Are ugly accusations and verbal abuse in politics "business as usual"? In recent years, verbal jabs traded between political opponents seem less like discourse between adults, and more like acid-tinged dialogue cut from "Mean Girls" because it was too nasty.
But while such behavior is distasteful and unpleasant, it isn't new — the tradition of politicians indulging in scathing personal insults was widespread across the ancient Roman Republic, and was exquisitely brutal, according to new research.
In fact, Roman leaders frequently traded verbal attacks and flung deeply personal put-downs and scandalous accusations at their opponents. They even endured barrages of insults from the people that they governed, according to Martin Jehne, a professor of ancient history at Technische Universität Dresden in Germany. [Oh Snap: 10 Memorable Political One-Liners]
Jehne will present his findings about insults in ancient Roman politics at the 52nd Meeting of German Historians, taking place at the University of Münster in Germany from Sept. 25 to Sept. 28. The meeting's theme, "Divided Societies," addresses abusive speech and the challenges posed by divisions between social groups from ancient times to the present, according to a conference statement.
According to Jehne, Roman senators used blistering putdowns of an opponent to strengthen their standing among their supporters — a strategy that echoes in today's political arena. Insults then — as now — were used for entertainment value, garnering attention and generating indignation, "similar to insults, threats and hate speech on the Internet today," Jehne said in the statement.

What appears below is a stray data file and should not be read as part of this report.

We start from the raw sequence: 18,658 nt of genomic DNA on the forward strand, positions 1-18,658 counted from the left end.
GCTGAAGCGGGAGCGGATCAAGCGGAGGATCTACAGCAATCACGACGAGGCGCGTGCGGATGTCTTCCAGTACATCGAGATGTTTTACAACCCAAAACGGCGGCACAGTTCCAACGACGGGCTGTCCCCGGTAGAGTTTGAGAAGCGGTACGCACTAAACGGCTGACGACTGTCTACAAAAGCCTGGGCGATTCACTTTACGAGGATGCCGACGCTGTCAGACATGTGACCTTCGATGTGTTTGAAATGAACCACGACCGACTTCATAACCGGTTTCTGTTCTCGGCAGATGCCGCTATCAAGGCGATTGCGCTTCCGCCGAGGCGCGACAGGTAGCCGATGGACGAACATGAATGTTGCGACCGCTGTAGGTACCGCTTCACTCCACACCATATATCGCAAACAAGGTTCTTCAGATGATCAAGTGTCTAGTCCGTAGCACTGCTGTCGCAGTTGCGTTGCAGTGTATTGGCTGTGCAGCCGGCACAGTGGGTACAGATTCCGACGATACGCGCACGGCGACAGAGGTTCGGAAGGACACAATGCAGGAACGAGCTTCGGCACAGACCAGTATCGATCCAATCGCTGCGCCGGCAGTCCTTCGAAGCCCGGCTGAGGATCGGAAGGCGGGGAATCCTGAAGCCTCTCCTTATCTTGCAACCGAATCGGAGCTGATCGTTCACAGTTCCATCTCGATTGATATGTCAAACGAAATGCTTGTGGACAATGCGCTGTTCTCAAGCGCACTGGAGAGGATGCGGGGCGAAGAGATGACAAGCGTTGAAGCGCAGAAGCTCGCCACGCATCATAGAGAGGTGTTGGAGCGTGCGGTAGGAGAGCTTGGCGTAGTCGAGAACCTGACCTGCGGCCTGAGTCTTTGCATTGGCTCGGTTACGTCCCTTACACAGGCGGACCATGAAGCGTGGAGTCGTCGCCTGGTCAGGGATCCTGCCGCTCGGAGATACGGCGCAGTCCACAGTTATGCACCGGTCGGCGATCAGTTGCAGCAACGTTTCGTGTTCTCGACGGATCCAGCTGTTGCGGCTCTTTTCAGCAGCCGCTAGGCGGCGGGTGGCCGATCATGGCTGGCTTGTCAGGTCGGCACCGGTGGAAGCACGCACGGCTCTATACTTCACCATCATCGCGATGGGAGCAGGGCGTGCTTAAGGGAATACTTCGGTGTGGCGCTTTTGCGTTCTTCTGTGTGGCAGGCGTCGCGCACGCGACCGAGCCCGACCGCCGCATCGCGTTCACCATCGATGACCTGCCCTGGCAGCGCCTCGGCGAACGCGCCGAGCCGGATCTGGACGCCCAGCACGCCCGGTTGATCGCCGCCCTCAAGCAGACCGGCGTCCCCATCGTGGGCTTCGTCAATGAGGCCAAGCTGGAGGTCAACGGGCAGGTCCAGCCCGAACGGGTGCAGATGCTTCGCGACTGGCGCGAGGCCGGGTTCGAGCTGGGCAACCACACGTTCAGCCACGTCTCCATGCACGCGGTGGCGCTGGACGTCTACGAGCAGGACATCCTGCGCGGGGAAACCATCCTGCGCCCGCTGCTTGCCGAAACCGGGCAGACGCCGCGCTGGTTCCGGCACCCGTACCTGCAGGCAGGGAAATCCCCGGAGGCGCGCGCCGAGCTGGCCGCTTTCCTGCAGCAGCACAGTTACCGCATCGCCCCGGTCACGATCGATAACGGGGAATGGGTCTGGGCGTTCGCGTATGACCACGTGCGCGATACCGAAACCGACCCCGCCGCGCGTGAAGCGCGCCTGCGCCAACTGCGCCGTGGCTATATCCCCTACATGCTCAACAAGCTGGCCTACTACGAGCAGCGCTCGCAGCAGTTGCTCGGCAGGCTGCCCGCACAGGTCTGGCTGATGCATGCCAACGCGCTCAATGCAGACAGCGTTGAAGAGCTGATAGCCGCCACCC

But such a strategy could backfire, if the audience sided with the person on the receiving end of the insults, Jehne told Live Science in an email.
"Insulting in a public context always means to fight for the approval of the audience," he said. "And you never can be sure how people will react."
When it comes to modern-day insults in politics, President Donald Trump is particularly notable, lending belittling nicknames to political figures in the U.S. and on the world stage. He called North Korean leader Kim Jong Un "Little Rocket Man," labeled Canadian Prime Minister Pierre Trudeau "dishonest & weak" and mocked Massachusetts Sen. Elizabeth Warren by calling her "goofy" and "Pocahontas" (a racist nod to her Native American heritage).
In fact, his roster of monikers — for both Democrats and Republicans — reads like a roll call of rejected names for Disney's seven dwarfs: "Cheatin'," "Lyin'," "Sneaky," "Crazy" and "Crooked" are just the tip of his insult iceberg.
And Roman politicians could be just as savage. Marcus Tullius Cicero, a famed speaker and political figure who lived during the first century B.C., once accused a rival named Clodius of incest with his sisters and his brothers, according to Jehne. Clodius' response — claiming that Cicero was acting like a king — may not sound too terrible by today's standards, but it was a searing slight in the Roman Republic, which shunned pretensions of royalty, Jehne said in the statement.